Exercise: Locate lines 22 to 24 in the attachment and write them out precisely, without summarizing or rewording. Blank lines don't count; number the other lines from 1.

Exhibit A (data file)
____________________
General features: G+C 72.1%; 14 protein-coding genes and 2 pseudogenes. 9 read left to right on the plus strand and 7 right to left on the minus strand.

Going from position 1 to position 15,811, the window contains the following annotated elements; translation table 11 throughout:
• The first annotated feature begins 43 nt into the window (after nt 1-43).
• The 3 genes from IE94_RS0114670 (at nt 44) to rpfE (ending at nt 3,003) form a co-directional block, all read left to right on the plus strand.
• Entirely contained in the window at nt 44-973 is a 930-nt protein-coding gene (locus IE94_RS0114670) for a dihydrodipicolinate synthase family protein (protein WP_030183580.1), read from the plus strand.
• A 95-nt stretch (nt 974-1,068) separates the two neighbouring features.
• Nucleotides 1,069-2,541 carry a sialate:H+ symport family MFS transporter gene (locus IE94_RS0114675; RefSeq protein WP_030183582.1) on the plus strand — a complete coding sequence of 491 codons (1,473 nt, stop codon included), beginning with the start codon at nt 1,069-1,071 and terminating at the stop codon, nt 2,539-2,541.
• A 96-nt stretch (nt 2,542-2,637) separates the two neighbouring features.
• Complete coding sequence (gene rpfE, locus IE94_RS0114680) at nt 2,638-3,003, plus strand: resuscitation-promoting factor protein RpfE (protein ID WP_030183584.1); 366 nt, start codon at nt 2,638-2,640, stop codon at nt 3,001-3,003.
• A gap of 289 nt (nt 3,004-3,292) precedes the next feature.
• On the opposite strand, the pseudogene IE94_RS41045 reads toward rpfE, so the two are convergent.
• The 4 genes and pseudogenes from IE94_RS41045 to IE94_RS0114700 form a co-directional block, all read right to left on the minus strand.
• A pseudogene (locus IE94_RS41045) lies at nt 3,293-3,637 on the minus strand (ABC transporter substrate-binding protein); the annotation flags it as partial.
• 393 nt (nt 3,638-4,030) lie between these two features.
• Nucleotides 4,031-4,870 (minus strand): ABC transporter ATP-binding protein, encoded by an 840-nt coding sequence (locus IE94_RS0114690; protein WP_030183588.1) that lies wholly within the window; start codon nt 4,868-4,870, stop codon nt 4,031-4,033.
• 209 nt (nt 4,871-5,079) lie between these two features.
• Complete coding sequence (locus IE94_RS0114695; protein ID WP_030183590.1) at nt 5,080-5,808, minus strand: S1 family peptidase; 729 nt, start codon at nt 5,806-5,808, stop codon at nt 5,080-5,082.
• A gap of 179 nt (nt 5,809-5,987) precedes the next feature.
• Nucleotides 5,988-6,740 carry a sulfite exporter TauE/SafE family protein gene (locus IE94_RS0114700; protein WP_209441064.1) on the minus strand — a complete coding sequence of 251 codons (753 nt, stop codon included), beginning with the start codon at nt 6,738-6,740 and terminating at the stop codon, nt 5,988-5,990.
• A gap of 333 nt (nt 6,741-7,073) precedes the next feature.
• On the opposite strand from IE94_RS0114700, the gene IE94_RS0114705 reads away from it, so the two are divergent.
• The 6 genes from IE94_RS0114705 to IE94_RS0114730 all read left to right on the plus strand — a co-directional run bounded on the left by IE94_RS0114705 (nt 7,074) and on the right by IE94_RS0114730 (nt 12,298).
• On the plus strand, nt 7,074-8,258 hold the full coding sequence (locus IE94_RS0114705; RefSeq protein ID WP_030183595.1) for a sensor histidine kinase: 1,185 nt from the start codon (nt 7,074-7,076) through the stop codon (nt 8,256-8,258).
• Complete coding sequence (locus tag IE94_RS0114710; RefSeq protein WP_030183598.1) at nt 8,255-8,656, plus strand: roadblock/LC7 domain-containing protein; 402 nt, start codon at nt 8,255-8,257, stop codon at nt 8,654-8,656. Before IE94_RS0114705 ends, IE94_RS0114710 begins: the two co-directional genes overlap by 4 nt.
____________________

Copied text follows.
• The 6 genes from IE94_RS0114705 to IE94_RS0114730 all read left to right on the plus strand — a co-directional run bounded on the left by IE94_RS0114705 (nt 7,074) and on the right by IE94_RS0114730 (nt 12,298).
• On the plus strand, nt 7,074-8,258 hold the full coding sequence (locus IE94_RS0114705; RefSeq protein ID WP_030183595.1) for a sensor histidine kinase: 1,185 nt from the start codon (nt 7,074-7,076) through the stop codon (nt 8,256-8,258).
• Complete coding sequence (locus tag IE94_RS0114710; RefSeq protein WP_030183598.1) at nt 8,255-8,656, plus strand: roadblock/LC7 domain-containing protein; 402 nt, start codon at nt 8,255-8,257, stop codon at nt 8,654-8,656. Before IE94_RS0114705 ends, IE94_RS0114710 begins: the two co-directional genes overlap by 4 nt.